Source: CEEW Analysis, 2021; Data sourced from ECLIPSE, EDGAR, REAS, SMoG and TERI (2016)

  • All five databases find Uttar Pradesh (UP) and Maharashtra to have the highest PM2.5 emission burden. Both the states are also home to the highest-number of non-attainment cities in the country.
  • With Uttar Pradesh being the most populous state in India, the high emissions can be ascribed to a significant share of PM2.5 emissions from solid fuel use in households.

Uttar Pradesh, Madhya Pradesh and Maharashtra emerge as the leading emitters of PM2.5

Uttar Pradesh, Madhya Pradesh and Maharashtra emerge as the leading emitters of PM2.5

Source: Authors’ analysis; Data from EDGAR, ECLIPSE, REAS, SMoG and TERI

  • The variations in both sectoral estimates and sectoral contributions are because different databases rely on varying sources for activity-level information and emission factors.
    • While global emission databases like EDGAR, ECLIPSE and REAS rely on international datasets like IEA energy balances, UNSTATS, FAOSTAT, etc, the Indian emission databases like TERI and SMoG use regional-level activity information to arrive at national-level emissions.
    • There are inconsistencies in the choice of emission factors too. While TERI and REAS primarily use fuel-based emission factors, EDGAR, ECLIPSE and SMoG use technology-linked emission factors. The coverage of technologies and their impact on choice of emission factors also varies significantly.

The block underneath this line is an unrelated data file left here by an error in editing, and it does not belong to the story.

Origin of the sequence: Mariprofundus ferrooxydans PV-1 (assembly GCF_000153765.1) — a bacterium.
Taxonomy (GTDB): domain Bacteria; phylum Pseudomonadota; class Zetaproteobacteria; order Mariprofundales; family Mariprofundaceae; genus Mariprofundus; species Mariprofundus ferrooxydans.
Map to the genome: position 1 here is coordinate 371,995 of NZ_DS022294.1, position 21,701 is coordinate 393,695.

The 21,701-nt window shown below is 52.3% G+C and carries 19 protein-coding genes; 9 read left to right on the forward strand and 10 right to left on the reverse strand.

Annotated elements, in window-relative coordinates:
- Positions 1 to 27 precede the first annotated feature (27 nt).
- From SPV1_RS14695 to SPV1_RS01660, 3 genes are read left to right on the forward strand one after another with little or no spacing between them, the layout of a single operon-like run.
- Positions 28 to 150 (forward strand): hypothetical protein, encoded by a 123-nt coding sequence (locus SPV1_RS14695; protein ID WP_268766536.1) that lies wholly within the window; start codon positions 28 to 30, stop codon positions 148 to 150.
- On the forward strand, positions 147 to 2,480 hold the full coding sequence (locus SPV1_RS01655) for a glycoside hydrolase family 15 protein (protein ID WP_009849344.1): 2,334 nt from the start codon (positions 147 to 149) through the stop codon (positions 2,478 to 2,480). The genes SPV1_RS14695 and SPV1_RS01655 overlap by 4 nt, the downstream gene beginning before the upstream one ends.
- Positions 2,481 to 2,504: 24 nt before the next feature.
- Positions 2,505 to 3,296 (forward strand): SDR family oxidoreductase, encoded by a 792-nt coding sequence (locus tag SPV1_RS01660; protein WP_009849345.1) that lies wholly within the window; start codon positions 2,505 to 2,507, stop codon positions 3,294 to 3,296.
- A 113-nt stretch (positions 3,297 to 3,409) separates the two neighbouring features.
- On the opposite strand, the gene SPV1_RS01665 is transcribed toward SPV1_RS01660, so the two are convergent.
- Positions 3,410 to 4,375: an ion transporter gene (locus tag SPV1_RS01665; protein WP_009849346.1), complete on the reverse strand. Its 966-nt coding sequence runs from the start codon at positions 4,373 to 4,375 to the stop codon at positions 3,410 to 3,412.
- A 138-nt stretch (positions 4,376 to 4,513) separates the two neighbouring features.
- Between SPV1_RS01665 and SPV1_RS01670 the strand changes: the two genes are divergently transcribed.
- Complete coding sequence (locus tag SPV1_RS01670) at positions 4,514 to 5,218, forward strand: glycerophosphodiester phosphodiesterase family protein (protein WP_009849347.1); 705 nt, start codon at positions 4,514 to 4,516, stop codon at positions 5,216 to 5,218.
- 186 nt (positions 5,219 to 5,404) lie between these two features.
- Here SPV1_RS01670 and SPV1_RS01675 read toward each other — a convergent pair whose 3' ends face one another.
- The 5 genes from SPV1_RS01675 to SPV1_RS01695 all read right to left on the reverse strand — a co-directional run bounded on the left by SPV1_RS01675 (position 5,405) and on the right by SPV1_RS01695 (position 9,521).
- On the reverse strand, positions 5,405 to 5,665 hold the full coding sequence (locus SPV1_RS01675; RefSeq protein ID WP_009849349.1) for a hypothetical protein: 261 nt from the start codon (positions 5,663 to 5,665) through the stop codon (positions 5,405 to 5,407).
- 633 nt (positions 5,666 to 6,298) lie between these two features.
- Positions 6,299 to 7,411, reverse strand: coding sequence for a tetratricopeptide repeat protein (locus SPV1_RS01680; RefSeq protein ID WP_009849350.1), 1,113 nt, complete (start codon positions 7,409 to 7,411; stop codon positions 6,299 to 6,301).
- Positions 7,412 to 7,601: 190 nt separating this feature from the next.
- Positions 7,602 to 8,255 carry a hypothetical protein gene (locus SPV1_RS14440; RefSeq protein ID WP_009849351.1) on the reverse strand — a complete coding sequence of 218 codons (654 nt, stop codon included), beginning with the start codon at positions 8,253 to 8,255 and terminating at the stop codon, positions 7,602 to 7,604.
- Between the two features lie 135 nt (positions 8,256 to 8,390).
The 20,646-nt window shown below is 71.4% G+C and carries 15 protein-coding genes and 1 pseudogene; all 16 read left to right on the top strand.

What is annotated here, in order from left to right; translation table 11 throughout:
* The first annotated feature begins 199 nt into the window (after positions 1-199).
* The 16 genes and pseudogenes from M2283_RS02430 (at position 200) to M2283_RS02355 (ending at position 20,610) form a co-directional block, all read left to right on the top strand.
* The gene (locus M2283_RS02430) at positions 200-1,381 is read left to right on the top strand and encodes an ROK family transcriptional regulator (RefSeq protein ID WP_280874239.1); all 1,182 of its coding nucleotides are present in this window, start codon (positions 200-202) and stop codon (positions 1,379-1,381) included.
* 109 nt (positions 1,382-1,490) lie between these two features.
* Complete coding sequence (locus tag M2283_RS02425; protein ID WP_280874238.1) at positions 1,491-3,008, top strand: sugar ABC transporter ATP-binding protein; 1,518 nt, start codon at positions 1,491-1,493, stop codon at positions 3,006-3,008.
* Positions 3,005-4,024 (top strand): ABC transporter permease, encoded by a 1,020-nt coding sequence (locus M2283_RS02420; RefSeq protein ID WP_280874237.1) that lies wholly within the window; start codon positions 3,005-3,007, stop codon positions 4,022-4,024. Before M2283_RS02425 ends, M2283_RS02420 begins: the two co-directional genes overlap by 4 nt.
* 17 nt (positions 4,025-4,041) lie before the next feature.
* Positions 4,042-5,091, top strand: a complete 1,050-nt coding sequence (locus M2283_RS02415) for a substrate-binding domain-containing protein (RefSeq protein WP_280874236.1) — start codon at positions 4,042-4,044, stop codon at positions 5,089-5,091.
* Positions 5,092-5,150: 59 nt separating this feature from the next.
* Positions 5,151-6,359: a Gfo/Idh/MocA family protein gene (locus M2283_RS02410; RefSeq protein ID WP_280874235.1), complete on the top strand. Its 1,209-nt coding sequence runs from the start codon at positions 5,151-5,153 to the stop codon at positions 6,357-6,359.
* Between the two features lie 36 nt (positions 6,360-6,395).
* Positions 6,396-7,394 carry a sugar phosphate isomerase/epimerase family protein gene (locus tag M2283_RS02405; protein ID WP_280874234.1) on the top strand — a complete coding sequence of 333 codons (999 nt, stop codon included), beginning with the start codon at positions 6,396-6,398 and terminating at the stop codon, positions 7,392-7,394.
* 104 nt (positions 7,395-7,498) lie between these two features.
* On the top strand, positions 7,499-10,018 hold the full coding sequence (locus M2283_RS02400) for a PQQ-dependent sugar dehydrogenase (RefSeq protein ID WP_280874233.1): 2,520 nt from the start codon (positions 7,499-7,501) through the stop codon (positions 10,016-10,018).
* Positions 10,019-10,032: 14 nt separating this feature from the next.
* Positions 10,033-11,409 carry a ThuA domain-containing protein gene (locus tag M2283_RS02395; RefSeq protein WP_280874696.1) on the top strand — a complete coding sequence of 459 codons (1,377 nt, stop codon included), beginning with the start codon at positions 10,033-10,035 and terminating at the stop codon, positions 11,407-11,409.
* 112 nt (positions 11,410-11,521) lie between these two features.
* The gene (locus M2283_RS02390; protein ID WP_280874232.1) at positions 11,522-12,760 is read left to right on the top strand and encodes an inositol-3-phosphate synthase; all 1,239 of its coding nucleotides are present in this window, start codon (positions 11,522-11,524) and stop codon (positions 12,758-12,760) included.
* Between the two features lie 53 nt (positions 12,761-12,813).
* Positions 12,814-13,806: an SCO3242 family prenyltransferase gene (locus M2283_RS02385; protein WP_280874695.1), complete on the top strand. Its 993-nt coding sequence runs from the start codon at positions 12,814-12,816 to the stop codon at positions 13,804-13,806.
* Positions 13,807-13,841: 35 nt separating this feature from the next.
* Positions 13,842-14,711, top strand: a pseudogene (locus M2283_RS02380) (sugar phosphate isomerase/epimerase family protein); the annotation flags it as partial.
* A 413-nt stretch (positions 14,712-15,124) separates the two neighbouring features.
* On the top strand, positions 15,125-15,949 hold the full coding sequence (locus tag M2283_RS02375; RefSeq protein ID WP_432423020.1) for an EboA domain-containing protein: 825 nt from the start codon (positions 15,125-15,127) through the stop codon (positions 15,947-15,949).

Key Recommendations

  • Formalise an official air pollution database in India. Such an emissions inventory is key to help model the dynamic nature of pollution sources and their impact on various areas and assess the implications of new policies and regulations to curtail emissions from specific sources.
  • Assess the representativeness of existing estimates, given the wide variation in emission estimates for the same geography. The NKN can play a critical role in identifying ways in which these inventories could be improved/upgraded to reflect India’s emission scenario.
  • Conduct periodic primary surveys to collect data from residential and informal sectors. Household energy use in India continues to be a significant source of PM2.5,  but the latest available information on household primary cooking fuel usage is from 2011. A periodic and sustained assessment of use across different sectors, especially those not covered in formal statistical surveys, is critical to establish their contribution to local and regional pollution.
  • Formulate protocols for data reporting and collection. The availability of information required for computing emissions varies from sector to sector and region to region.  To address data gaps and ensure consistency in availability of data, government departments should formulate protocols for reporting about polluting entities that fall under their jurisdiction
  • Develop and publish a comprehensive emission factor database, consisting of region-specific, process-specific, and fuel-specific emission factors.
A comprehensive national emission database would be critical to determine sectoral emission reductions needed to meet the National Clean Air Programme (NCAP) goals, which set a target of 20 to 30 per cent reduction in particulate concentrations by 2024.